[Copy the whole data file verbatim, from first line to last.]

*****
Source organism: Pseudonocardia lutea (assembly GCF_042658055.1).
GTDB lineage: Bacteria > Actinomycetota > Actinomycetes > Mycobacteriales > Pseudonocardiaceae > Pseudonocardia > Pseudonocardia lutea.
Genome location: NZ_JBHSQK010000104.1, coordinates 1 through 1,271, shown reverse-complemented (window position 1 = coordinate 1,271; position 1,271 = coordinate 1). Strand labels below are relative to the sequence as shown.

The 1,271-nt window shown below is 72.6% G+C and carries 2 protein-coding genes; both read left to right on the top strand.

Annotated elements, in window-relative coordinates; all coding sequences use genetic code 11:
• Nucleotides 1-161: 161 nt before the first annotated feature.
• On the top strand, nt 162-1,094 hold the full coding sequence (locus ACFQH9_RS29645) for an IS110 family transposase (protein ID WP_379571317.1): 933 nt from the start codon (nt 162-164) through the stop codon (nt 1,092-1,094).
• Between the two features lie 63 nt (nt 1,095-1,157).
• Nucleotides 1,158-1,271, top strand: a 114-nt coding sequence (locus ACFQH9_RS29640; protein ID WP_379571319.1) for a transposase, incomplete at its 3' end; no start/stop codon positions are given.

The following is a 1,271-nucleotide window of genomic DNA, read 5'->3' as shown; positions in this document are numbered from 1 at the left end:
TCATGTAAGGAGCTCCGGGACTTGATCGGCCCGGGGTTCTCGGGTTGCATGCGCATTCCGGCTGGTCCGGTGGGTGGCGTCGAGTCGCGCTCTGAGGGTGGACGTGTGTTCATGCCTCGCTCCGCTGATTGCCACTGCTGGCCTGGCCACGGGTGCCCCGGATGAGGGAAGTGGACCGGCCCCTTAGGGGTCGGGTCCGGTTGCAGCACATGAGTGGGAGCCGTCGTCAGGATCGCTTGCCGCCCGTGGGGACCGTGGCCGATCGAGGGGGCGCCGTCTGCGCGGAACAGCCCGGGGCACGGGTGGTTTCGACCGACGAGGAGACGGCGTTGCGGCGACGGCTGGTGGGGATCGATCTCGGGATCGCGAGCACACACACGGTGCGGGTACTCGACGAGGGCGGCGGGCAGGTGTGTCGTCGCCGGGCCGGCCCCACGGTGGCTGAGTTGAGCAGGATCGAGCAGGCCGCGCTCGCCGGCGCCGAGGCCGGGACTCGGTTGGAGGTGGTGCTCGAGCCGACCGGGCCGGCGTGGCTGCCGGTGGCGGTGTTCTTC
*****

Source organism: Pseudonocardia lutea (assembly GCF_042658055.1).
GTDB lineage: Bacteria > Actinomycetota > Actinomycetes > Mycobacteriales > Pseudonocardiaceae > Pseudonocardia > Pseudonocardia lutea.
Genome location: NZ_JBHSQK010000104.1, coordinates 1 through 1,271, shown reverse-complemented (window position 1 = coordinate 1,271; position 1,271 = coordinate 1). Strand labels below are relative to the sequence as shown.

The 1,271-nt window shown below is 72.6% G+C and carries 2 protein-coding genes; both read left to right on the top strand.

Annotated elements, in window-relative coordinates; all coding sequences use genetic code 11:
• Nucleotides 1-161: 161 nt before the first annotated feature.
• On the top strand, nt 162-1,094 hold the full coding sequence (locus ACFQH9_RS29645) for an IS110 family transposase (protein ID WP_379571317.1): 933 nt from the start codon (nt 162-164) through the stop codon (nt 1,092-1,094).
• Between the two features lie 63 nt (nt 1,095-1,157).
• Nucleotides 1,158-1,271, top strand: a 114-nt coding sequence (locus ACFQH9_RS29640; protein ID WP_379571319.1) for a transposase, incomplete at its 3' end; no start/stop codon positions are given.

The following is a 1,271-nucleotide window of genomic DNA, read 5'->3' as shown; positions in this document are numbered from 1 at the left end:
TCATGTAAGGAGCTCCGGGACTTGATCGGCCCGGGGTTCTCGGGTTGCATGCGCATTCCGGCTGGTCCGGTGGGTGGCGTCGAGTCGCGCTCTGAGGGTGGACGTGTGTTCATGCCTCGCTCCGCTGATTGCCACTGCTGGCCTGGCCACGGGTGCCCCGGATGAGGGAAGTGGACCGGCCCCTTAGGGGTCGGGTCCGGTTGCAGCACATGAGTGGGAGCCGTCGTCAGGATCGCTTGCCGCCCGTGGGGACCGTGGCCGATCGAGGGGGCGCCGTCTGCGCGGAACAGCCCGGGGCACGGGTGGTTTCGACCGACGAGGAGACGGCGTTGCGGCGACGGCTGGTGGGGATCGATCTCGGGATCGCGAGCACACACACGGTGCGGGTACTCGACGAGGGCGGCGGGCAGGTGTGTCGTCGCCGGGCCGGCCCCACGGTGGCTGAGTTGAGCAGGATCGAGCAGGCCGCGCTCGCCGGCGCCGAGGCCGGGACTCGGTTGGAGGTGGTGCTCGAGCCGACCGGGCCGGCGTGGCTGCCGGTGGCGGTGTTCTTC